The market environment seems to have turned for the worse. Investor sentiment is deteriorating. U.S. GDP numbers are coming in lower than expected. And to top if off, the reality that unemployment may actually be worse than 9.1% is now hitting home.
Even though we are likely to avoid a double-dip recession, that makes no difference to investors today. In the short run, stocks only seem to be going up if news of additional artificial stimulus is coming.
Given the Fed's accommodative language, a QE3 of some sort is likely in the playbook later this year. The arrival of QE3 will surely excite Mr. Market and likely provide the desired effect of temporarily elevating stock prices. Depending on how low markets go between now and that highly-anticipated announcement will determine how much of a high Mr. Market will have. But anyone interested in a little more capital gain than that bestowed by the Fed should participate in this market with two simple, yet invaluable guideposts. Like any sensible investment tool these are no guarantees to higher returns, but their application will likely keep you ahead of the pack.
Have Realistic Expectations
One of the most expensive mistakes investors make is believing they can realize outsized returns no matter the market environment. When markets are in decline, virtually all equities seem perfectly correlated. As of last week, less than a dozen stocks out of thousands traded at a 52-week high. Anyone who thinks they have the intellect to pick out these needle-in-a-haystack names should forgo investing in stocks and instead head for the racetrack.
Als, future returns are directly correlated to valuation. An investment in Deere (DE), widely considered a business of high quality, made at the beginning of 2008 when the S&P was trading 1,378, or a cyclically adjusted P/E of 24, is down about 13% today. Buying Deere at the beginning of 2009 when the S&P was trading at 865, or an adjusted P/E of 15, has generated a return of over 95%. Staring point matters.
Looking at the equity landscape today, investors will be severely disappointed if they think anything beyond a high-single-digit return (after taxes and inflation) is likely for the broad S&P 500 index at current levels. That means the 15% or so of pros who will outperform the market may do no better than to expect 11% to 14% returns. There is nothing fake about realistic expectations. Knowing and understanding them leaves your capital well preserved for the rare opportunities like 1947, 1981, and March 2009. Sometimes not losing is the same as winning.
Think Like a Business Owner
As much as it sounds like a cliché, if you treat a stock like a piece of paper that has a daily quotation, then expect little from your investment in that little piece of paper. If you choose what to invest in as if you were owning the whole company and attach your analysis to factors like management quality, cash flows, and price, your rate of error will likely go down significantly. In up markets, it seems like any investment criteria leads to capital gain. If only markets would always go up. Thinking like a business owner ensures that when the proverbial tide goes out you won't be caught swimming naked.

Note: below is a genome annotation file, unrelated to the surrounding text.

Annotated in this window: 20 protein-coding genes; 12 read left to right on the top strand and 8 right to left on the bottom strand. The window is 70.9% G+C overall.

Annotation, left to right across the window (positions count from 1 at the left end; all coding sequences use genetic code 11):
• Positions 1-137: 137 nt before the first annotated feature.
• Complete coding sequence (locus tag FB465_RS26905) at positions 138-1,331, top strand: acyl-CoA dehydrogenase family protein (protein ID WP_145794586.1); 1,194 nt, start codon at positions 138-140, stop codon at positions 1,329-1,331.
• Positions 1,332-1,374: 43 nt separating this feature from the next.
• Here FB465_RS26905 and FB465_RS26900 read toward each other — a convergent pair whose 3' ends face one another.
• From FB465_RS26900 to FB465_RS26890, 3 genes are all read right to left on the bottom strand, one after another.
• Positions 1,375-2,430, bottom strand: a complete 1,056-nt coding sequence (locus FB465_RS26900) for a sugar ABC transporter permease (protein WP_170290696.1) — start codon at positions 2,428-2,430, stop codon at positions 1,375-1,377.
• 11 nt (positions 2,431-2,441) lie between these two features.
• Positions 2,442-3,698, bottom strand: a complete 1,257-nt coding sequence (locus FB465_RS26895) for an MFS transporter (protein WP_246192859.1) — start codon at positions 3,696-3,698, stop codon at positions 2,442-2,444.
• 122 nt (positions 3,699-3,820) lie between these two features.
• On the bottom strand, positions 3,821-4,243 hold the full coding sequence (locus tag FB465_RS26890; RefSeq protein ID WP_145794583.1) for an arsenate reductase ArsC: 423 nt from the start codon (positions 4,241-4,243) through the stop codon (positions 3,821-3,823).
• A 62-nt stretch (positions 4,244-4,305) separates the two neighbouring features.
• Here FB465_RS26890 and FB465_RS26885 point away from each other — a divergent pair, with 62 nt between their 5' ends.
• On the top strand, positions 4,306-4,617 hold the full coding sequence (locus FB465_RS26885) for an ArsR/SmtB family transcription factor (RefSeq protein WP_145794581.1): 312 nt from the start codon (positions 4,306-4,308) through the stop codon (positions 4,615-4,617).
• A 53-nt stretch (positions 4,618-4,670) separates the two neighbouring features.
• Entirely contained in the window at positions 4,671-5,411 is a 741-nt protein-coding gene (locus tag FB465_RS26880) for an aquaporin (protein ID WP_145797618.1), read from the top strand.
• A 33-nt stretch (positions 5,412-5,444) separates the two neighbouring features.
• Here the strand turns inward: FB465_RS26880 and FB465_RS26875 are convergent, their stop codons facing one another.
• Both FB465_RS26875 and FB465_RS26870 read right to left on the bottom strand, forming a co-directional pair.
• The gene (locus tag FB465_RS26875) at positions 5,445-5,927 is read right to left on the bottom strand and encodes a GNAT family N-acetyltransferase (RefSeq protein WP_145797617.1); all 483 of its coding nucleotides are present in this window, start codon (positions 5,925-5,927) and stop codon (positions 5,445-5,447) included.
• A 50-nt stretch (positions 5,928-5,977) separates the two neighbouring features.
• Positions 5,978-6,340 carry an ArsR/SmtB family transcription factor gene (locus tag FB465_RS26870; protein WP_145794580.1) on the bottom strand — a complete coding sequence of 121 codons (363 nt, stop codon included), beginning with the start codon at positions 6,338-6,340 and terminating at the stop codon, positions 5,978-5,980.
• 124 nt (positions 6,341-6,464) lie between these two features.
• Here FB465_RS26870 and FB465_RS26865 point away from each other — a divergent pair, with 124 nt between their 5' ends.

Such a mindset is why I would prefer to own fertilizer giant Potash (POT) at a P/E of 21 vs. Procter and Gamble (PG) at a P/E of 16 and a yield of 3.4%. Both are high-quality profitable businesses. Yet Potash exists in an environment where there is little competition and a degree of pricing power. When prices are unattractive, Potash simply turns off the capacity. P&G on the other hand is dealing in a new environment where its customers, namely Wal-Mart (WMT), will continue to squeeze out every penny of savings. And P&G will have to cooperate. Of course, price is the ultimate detriment of value and at the right price, P&G could be more attractive. But in terms of growing intrinsic value over time, Potash is the clear winner.
The promise of fabulous future growth matters not one iota to me in considering a name like Netflix (NFLX), which is trading at 54x earnings, or inverted, a 1.85% earnings yield. In today's world, folks are quick to turn down purchasing commercial real estate at annual cap rates, or the ratio between net operating income and price paid, of 12%, a tangible rate of return that you receive with every payment. Yet those same folks are eager and content with earning 1.85%. Those same folks should then be indifferent to paying $1 million for office space producing $18,500 in annual operating income.
Investing is rarely about hitting home runs but a lot of singles and doubles. And when the pitches are outside the strike zone, as many of them are in today's environment, the best strategy is to simply wait. Swing aimlessly in today's market is a recipe for a poor batting average at best and a significantly more expensive lesson at worst.